On 1 May, the Shanghai Expo began, illuminated by a huge fireworks display. The festivities will continue until the end of October. In 1970, Japan celebrated its own tremendous post-war economic growth with the Osaka Expo, as well as by launching the Bullet Train. The world watches and wonders whether China will follow Japan’s path and emerge as a fully modern yet peacefully inclined country.
There are reasons to doubt that it will. China’s willingness to demonstrate its new might is not confined to land; on the contrary, China’s maritime ambitions have no end in sight. Indeed, when Admiral Timothy J. Keating, commander of the US Navy’s Pacific fleet, visited China in 2007, a high-ranking Chinese naval officer proposed that the two countries demarcate a “zone of control” at Hawaii, defining the limits of US naval influence and the beginning of China’s maritime sphere. The Chinese navy, it is now believed, is trying to achieve that very aim.
China’s ambition is marked by muscle flexing. On 8 April, a helicopter from a Chinese naval vessel operating in international waters south of Okinawa came within 90m of a Japanese Self-Defense Force escort ship— so close that a gun-wielding Chinese soldier was clearly visible. Japan protested, describing the incident as an “extremely dangerous act”.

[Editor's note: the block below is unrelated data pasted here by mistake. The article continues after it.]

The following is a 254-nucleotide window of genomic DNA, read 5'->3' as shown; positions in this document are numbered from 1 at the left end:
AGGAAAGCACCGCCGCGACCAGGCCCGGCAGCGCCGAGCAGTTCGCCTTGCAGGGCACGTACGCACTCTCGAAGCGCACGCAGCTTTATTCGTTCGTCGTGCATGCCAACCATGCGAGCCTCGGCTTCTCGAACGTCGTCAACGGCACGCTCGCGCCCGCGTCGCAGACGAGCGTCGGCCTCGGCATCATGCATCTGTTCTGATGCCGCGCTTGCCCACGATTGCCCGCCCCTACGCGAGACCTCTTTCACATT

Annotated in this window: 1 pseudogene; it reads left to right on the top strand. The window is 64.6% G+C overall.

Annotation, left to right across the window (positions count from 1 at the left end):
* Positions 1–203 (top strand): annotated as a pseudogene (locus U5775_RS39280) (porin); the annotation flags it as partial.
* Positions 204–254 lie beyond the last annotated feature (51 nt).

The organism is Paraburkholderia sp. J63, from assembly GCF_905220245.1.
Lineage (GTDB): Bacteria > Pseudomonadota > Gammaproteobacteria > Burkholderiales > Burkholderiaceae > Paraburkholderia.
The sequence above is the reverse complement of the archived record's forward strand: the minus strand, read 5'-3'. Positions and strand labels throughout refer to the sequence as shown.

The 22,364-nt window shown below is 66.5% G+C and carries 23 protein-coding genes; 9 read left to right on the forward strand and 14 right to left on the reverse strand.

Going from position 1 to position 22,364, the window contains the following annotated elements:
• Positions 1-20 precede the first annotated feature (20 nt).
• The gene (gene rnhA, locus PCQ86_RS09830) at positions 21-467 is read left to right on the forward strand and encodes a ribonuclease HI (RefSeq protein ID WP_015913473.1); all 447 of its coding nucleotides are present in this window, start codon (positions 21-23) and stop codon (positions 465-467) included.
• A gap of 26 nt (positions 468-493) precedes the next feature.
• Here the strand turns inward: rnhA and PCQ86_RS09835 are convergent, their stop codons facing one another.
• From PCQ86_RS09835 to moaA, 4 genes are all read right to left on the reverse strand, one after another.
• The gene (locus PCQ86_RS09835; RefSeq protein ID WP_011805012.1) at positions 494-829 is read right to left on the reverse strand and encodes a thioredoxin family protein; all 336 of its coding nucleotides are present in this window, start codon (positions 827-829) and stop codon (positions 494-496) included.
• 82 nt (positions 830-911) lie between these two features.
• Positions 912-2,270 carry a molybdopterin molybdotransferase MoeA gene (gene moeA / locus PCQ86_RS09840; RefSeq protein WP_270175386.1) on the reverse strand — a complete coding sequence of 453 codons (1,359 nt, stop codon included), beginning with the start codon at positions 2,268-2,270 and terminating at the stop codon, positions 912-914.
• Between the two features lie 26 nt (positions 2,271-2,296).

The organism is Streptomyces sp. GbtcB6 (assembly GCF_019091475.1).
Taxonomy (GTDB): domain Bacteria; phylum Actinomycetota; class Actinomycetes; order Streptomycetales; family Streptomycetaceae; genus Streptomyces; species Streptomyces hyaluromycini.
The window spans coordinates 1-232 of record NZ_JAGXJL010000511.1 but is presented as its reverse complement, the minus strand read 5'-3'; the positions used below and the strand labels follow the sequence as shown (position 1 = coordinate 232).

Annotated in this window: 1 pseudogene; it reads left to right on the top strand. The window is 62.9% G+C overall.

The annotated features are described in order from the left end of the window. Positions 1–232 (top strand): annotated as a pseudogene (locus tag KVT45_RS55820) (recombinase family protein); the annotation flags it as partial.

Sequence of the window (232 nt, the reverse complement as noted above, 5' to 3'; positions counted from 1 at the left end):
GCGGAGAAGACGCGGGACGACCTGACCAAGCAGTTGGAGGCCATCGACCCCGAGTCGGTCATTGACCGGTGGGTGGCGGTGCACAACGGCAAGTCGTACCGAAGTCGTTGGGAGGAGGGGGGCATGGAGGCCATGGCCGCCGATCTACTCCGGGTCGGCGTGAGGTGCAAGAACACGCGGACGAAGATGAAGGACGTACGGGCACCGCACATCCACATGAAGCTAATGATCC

As if demonstrating its intention to ignore the protest, on 21 April, Chinese navy vessels sailed northward, between Okinawa and the Miyako islands, and conducted a large-scale exercise. Once again, a Chinese military helicopter circled a Japanese escort ship.
Although reconnaissance flights by Russia’s air force frequently occur in Japan’s northern skies, both countries understand the need for caution in their actions. The Japanese and Chinese militaries, however, do not have sufficient ties to create confidence that caution will prevail. To prevent an accident from inciting a volatile incident, it is imperative that the two sides develop a deeper bilateral military dialogue.
Nothing of the sort is happening. Moreover, Japan’s government has encouraged Chinese regional ambitions by embracing an anti-US attitude similar to the administration of South Korea’s former president, Roh Moo-hyun. By promising in last summer’s election campaign to expel US bases on Okinawa, Prime Minister Yukio Hatoyama put himself in a bind. It now appears that he wants to backtrack on his promise, but massive protests are inhibiting him from doing so.
Sensing a widening gulf between Japan and the US, the Chinese navy is demonstrating its growing might in the seas around Japan—and asserting its aspiration to replace the US as the Pacific’s dominant naval power. There is a precedent for this: When the US closed Subic Bay Naval Base and Clark Air Force Base in the Philippines, the Chinese military immediately stepped up its activity around the Spratly Islands, which are recognized as Filipino territory, but which China is claiming vehemently.